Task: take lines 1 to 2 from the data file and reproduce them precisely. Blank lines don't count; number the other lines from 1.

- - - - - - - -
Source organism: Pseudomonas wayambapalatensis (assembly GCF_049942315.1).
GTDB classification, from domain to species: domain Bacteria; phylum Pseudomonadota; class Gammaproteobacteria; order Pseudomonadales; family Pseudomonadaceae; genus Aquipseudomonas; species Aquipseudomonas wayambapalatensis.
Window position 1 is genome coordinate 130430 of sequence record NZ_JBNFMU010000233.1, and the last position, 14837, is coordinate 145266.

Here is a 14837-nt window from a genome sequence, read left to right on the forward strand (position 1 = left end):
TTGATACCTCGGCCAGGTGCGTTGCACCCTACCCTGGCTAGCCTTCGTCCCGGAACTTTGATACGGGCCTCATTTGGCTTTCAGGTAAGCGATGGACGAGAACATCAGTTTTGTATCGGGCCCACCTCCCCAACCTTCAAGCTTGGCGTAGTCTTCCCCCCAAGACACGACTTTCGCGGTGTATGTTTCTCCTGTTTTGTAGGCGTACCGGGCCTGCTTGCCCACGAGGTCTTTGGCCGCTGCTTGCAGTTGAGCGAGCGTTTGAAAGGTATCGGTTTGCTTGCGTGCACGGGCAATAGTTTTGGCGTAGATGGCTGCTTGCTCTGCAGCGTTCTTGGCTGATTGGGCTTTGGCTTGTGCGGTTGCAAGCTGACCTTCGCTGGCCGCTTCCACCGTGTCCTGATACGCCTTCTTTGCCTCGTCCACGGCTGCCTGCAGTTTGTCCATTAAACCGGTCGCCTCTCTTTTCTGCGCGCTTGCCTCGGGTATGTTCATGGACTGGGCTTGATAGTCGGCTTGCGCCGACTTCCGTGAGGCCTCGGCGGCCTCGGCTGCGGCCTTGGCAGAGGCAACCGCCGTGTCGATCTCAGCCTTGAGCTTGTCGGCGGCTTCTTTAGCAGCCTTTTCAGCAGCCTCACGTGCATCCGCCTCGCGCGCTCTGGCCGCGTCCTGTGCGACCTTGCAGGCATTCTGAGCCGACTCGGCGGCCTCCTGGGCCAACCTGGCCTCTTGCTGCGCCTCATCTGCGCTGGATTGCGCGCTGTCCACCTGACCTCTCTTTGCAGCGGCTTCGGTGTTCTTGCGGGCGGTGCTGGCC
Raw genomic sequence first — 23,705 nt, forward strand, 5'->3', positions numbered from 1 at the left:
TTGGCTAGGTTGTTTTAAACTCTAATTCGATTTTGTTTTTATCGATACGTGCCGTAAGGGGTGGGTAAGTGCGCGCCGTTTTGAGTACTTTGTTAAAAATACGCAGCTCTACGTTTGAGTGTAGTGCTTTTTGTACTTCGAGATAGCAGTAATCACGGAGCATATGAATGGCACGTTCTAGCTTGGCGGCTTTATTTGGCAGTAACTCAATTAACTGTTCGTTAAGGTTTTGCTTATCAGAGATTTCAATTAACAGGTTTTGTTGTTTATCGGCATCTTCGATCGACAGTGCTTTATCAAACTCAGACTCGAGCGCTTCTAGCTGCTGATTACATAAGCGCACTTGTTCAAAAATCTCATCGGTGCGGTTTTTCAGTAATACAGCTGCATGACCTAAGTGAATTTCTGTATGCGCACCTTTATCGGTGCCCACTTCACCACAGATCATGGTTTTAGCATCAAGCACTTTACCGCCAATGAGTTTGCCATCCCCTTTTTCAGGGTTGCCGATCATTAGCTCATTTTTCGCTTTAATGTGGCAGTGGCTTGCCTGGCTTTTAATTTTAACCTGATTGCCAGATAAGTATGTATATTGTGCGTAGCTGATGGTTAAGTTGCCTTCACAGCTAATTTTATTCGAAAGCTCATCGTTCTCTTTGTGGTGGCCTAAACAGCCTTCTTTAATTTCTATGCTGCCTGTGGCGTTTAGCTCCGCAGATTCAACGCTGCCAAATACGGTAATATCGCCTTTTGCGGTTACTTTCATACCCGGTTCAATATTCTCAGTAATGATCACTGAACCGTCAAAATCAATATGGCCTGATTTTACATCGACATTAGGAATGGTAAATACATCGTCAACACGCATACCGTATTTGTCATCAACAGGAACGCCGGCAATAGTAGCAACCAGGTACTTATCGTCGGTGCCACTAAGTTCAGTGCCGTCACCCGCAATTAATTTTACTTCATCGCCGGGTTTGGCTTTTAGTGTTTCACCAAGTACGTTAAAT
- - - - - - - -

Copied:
Source organism: Pseudomonas wayambapalatensis (assembly GCF_049942315.1).
GTDB classification, from domain to species: domain Bacteria; phylum Pseudomonadota; class Gammaproteobacteria; order Pseudomonadales; family Pseudomonadaceae; genus Aquipseudomonas; species Aquipseudomonas wayambapalatensis.